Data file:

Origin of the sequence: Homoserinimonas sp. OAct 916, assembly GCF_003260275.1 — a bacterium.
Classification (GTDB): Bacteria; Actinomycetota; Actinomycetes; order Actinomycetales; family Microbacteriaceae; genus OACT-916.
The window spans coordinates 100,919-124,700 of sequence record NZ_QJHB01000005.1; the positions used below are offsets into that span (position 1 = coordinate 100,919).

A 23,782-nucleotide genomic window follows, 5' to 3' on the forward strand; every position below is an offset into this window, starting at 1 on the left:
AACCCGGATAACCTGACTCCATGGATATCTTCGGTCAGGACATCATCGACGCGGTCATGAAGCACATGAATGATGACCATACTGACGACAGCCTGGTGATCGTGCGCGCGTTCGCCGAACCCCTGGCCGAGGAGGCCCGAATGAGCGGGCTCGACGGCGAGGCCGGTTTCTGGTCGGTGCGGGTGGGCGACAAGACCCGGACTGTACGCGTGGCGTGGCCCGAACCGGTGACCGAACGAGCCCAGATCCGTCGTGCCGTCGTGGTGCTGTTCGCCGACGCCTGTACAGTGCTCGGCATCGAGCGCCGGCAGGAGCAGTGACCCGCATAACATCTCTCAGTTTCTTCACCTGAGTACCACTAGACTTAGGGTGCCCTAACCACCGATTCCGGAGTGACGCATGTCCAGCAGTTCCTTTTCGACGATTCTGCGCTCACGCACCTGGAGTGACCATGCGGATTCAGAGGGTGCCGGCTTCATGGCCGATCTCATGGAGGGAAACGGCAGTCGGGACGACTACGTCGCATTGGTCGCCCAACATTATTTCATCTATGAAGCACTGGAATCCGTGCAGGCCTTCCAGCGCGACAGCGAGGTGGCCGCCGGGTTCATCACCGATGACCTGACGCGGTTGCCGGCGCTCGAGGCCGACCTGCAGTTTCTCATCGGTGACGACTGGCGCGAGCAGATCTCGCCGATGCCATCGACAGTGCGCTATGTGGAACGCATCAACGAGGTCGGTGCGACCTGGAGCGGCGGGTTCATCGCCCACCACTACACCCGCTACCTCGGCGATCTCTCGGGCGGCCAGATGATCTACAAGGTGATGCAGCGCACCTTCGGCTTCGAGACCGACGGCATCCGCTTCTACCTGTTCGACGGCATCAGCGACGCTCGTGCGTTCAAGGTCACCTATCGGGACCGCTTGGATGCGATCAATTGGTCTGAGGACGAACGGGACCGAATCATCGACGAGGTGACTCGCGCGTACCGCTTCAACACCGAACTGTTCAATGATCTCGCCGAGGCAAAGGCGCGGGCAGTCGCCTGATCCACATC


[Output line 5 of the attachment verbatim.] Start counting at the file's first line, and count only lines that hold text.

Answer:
AACCCGGATAACCTGACTCCATGGATATCTTCGGTCAGGACATCATCGACGCGGTCATGAAGCACATGAATGATGACCATACTGACGACAGCCTGGTGATCGTGCGCGCGTTCGCCGAACCCCTGGCCGAGGAGGCCCGAATGAGCGGGCTCGACGGCGAGGCCGGTTTCTGGTCGGTGCGGGTGGGCGACAAGACCCGGACTGTACGCGTGGCGTGGCCCGAACCGGTGACCGAACGAGCCCAGATCCGTCGTGCCGTCGTGGTGCTGTTCGCCGACGCCTGTACAGTGCTCGGCATCGAGCGCCGGCAGGAGCAGTGACCCGCATAACATCTCTCAGTTTCTTCACCTGAGTACCACTAGACTTAGGGTGCCCTAACCACCGATTCCGGAGTGACGCATGTCCAGCAGTTCCTTTTCGACGATTCTGCGCTCACGCACCTGGAGTGACCATGCGGATTCAGAGGGTGCCGGCTTCATGGCCGATCTCATGGAGGGAAACGGCAGTCGGGACGACTACGTCGCATTGGTCGCCCAACATTATTTCATCTATGAAGCACTGGAATCCGTGCAGGCCTTCCAGCGCGACAGCGAGGTGGCCGCCGGGTTCATCACCGATGACCTGACGCGGTTGCCGGCGCTCGAGGCCGACCTGCAGTTTCTCATCGGTGACGACTGGCGCGAGCAGATCTCGCCGATGCCATCGACAGTGCGCTATGTGGAACGCATCAACGAGGTCGGTGCGACCTGGAGCGGCGGGTTCATCGCCCACCACTACACCCGCTACCTCGGCGATCTCTCGGGCGGCCAGATGATCTACAAGGTGATGCAGCGCACCTTCGGCTTCGAGACCGACGGCATCCGCTTCTACCTGTTCGACGGCATCAGCGACGCTCGTGCGTTCAAGGTCACCTATCGGGACCGCTTGGATGCGATCAATTGGTCTGAGGACGAACGGGACCGAATCATCGACGAGGTGACTCGCGCGTACCGCTTCAACACCGAACTGTTCAATGATCTCGCCGAGGCAAAGGCGCGGGCAGTCGCCTGATCCACATC